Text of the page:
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Chavez backing Iran's Ahmadinejad


Iran's president Mahmoud Ahmadinejad is visiting Venezuela (AP)

Iran's president Mahmoud Ahmadinejad is visiting Venezuela (AP)

Iran's president Mahmoud Ahmadinejad is visiting Venezuela (AP)

President Hugo Chavez has defended his close ally Iranian leader Mahmoud Ahmadinejad, saying Iran is facing "US warmongering threats" amid tensions over its nuclear programme.

The two leaders met in Caracas on the first leg of a four-nation tour that will also take Mr Ahmadinejad to Nicaragua, Cuba and Ecuador.

"We are very worried," Mr Chavez said of pressures being put on Iran by the United States and its allies, which he accused of being a threat to peace.

"They present us as aggressors," Mr Chavez said as he received Mr Ahmadinejad at the presidential palace. "Iran hasn't invaded anyone," he added. "Who has dropped thousands and thousands of bombs ... including atomic bombs?"

Mr Ahmadinejad's visit comes after the US imposed tougher sanctions against Iran over its nuclear programme, which Washington believes Tehran is using to develop atomic weapons. Mr Chavez and his allies back Iran in arguing the nuclear programme is purely for peaceful purposes.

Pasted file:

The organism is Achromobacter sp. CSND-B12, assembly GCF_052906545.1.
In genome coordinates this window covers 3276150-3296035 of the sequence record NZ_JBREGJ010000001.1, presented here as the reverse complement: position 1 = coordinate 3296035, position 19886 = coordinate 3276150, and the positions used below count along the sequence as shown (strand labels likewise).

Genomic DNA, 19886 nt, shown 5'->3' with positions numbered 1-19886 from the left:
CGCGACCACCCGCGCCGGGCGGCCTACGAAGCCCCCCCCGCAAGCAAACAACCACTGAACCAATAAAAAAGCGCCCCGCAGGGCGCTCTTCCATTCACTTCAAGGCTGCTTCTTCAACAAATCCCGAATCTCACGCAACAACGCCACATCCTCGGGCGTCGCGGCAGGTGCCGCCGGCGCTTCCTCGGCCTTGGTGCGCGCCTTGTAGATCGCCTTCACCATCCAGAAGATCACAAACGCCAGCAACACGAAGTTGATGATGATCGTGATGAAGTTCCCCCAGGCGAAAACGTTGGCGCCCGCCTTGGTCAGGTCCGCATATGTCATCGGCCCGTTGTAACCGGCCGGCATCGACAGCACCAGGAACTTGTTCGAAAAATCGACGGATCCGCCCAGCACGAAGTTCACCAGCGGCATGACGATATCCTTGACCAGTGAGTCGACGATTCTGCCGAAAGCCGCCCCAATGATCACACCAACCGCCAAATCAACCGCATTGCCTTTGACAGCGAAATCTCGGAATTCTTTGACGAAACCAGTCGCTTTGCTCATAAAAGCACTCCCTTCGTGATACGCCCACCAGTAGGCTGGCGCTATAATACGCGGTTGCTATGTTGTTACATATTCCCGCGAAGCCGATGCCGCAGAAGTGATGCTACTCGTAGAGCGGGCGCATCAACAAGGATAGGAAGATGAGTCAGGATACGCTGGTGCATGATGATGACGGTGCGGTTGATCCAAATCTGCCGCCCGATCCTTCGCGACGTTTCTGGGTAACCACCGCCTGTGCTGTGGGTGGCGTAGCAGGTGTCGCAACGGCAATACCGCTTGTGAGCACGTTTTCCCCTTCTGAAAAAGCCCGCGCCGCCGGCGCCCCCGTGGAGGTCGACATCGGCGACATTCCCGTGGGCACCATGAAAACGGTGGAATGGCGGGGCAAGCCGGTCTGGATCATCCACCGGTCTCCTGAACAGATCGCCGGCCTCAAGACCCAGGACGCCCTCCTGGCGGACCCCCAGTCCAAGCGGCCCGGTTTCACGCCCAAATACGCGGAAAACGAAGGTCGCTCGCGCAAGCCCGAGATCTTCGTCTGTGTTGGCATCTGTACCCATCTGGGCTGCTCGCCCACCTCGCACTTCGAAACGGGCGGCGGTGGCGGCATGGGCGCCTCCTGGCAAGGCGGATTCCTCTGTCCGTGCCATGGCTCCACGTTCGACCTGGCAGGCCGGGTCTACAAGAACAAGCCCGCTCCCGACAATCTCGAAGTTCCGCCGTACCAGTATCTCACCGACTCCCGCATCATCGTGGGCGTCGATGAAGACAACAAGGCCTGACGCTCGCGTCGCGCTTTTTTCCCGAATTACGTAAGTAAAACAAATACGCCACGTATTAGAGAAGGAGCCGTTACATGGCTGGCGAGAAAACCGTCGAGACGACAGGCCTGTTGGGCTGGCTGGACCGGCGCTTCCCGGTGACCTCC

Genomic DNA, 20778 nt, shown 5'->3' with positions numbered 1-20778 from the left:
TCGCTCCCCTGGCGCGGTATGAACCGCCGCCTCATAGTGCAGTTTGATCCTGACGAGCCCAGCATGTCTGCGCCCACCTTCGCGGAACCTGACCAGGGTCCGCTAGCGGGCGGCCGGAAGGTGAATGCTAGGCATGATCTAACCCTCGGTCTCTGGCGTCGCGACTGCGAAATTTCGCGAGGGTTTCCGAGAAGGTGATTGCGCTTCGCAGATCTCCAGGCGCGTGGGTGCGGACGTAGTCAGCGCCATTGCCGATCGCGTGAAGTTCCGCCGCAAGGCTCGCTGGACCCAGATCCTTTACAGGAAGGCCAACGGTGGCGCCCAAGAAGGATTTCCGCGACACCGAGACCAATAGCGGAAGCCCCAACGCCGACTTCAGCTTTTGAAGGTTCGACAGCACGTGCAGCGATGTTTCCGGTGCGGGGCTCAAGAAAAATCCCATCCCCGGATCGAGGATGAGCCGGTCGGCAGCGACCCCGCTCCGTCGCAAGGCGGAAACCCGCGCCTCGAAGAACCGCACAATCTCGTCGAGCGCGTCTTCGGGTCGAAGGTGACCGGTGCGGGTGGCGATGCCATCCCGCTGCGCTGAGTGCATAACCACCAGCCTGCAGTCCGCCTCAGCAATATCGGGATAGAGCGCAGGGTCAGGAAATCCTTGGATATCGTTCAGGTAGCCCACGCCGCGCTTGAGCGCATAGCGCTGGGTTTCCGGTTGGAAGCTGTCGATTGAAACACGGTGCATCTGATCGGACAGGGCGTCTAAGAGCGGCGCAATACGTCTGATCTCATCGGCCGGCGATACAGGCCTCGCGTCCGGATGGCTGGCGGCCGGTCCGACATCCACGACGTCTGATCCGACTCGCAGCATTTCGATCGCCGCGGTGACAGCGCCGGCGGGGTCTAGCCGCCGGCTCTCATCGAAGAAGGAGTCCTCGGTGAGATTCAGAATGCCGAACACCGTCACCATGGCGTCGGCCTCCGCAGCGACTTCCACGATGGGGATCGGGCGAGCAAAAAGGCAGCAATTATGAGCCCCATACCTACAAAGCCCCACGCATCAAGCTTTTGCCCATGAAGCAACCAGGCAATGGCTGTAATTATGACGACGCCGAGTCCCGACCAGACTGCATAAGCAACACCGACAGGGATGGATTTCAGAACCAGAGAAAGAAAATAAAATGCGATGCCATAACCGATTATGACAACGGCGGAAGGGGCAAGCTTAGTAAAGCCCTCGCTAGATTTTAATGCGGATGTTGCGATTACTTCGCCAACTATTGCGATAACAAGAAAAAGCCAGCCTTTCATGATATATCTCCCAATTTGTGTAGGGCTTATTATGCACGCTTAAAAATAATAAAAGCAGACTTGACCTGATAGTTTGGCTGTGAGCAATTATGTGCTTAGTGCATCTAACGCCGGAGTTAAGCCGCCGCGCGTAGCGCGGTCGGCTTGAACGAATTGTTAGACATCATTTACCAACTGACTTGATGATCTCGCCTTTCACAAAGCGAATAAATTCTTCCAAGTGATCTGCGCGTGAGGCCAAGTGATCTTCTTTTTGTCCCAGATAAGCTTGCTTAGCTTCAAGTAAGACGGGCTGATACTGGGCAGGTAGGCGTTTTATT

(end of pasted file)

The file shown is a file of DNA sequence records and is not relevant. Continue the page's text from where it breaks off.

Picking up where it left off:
Adding to the tensions, Iranian state radio reported on Monday that a court in Iran has convicted dual US-Iranian citizen Amir Mirzaei Hekmati of working for the CIA and sentenced him to death. Neither president mentioned the case.

Mr Chavez accused the US and its European allies of demonising Iran and using false claims about the nuclear issue "like they used the excuse of weapons of mass destruction to do what they did in Iraq".

Mr Ahmadinejad dismissed the accusations about Iran's nuclear programme in general terms. "They say we're making (a) bomb," the Iranian leader said through an interpreter. "Fortunately, the majority of Latin American countries are alert. Everyone knows that those words... are a joke. It's something to laugh at."

Both leaders also joked that their relationship should not cause any concern. Mr Ahmadinejad said if they were together building anything like a bomb, "the fuel of that bomb is love". Mr Chavez played on the same theme, saying: "We are going to work a lot for some bombs, for some missiles, to keep the war going. Our war is against poverty, hunger and underdevelopment."

Government officials signed two agreements promoting industrial cooperation and worker training.


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